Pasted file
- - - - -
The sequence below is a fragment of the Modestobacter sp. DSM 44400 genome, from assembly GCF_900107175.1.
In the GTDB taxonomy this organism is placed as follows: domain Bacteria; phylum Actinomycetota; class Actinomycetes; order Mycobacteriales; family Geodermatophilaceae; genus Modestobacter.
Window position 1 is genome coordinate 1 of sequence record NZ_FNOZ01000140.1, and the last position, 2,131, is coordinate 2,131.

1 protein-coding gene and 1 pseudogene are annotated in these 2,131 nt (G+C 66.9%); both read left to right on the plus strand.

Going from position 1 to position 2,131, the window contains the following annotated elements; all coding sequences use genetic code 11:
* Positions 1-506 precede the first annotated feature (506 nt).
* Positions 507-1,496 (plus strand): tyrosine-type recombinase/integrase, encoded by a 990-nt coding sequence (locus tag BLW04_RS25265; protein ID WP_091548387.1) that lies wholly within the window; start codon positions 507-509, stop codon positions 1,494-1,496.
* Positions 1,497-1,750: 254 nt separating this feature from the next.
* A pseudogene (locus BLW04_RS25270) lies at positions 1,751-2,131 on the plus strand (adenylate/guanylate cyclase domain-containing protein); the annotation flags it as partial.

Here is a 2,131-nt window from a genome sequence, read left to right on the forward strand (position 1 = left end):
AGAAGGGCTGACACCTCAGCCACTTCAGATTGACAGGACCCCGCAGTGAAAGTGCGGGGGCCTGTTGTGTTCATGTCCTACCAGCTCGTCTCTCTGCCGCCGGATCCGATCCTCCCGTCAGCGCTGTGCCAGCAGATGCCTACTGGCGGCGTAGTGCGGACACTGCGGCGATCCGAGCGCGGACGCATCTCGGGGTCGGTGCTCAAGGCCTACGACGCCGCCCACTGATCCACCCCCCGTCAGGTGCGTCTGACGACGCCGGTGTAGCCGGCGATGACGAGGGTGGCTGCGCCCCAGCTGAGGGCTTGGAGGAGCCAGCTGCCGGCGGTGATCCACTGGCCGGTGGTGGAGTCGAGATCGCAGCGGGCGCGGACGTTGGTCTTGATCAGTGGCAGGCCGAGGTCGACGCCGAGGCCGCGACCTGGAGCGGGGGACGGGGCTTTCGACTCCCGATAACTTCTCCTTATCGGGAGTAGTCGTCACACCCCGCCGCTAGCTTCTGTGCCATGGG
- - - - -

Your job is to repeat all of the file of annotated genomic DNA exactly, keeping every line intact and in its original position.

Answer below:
The sequence below is a fragment of the Modestobacter sp. DSM 44400 genome, from assembly GCF_900107175.1.
In the GTDB taxonomy this organism is placed as follows: domain Bacteria; phylum Actinomycetota; class Actinomycetes; order Mycobacteriales; family Geodermatophilaceae; genus Modestobacter.
Window position 1 is genome coordinate 1 of sequence record NZ_FNOZ01000140.1, and the last position, 2,131, is coordinate 2,131.

1 protein-coding gene and 1 pseudogene are annotated in these 2,131 nt (G+C 66.9%); both read left to right on the plus strand.

Going from position 1 to position 2,131, the window contains the following annotated elements; all coding sequences use genetic code 11:
* Positions 1-506 precede the first annotated feature (506 nt).
* Positions 507-1,496 (plus strand): tyrosine-type recombinase/integrase, encoded by a 990-nt coding sequence (locus tag BLW04_RS25265; protein ID WP_091548387.1) that lies wholly within the window; start codon positions 507-509, stop codon positions 1,494-1,496.
* Positions 1,497-1,750: 254 nt separating this feature from the next.
* A pseudogene (locus BLW04_RS25270) lies at positions 1,751-2,131 on the plus strand (adenylate/guanylate cyclase domain-containing protein); the annotation flags it as partial.

Here is a 2,131-nt window from a genome sequence, read left to right on the forward strand (position 1 = left end):
AGAAGGGCTGACACCTCAGCCACTTCAGATTGACAGGACCCCGCAGTGAAAGTGCGGGGGCCTGTTGTGTTCATGTCCTACCAGCTCGTCTCTCTGCCGCCGGATCCGATCCTCCCGTCAGCGCTGTGCCAGCAGATGCCTACTGGCGGCGTAGTGCGGACACTGCGGCGATCCGAGCGCGGACGCATCTCGGGGTCGGTGCTCAAGGCCTACGACGCCGCCCACTGATCCACCCCCCGTCAGGTGCGTCTGACGACGCCGGTGTAGCCGGCGATGACGAGGGTGGCTGCGCCCCAGCTGAGGGCTTGGAGGAGCCAGCTGCCGGCGGTGATCCACTGGCCGGTGGTGGAGTCGAGATCGCAGCGGGCGCGGACGTTGGTCTTGATCAGTGGCAGGCCGAGGTCGACGCCGAGGCCGCGACCTGGAGCGGGGGACGGGGCTTTCGACTCCCGATAACTTCTCCTTATCGGGAGTAGTCGTCACACCCCGCCGCTAGCTTCTGTGCCATGGG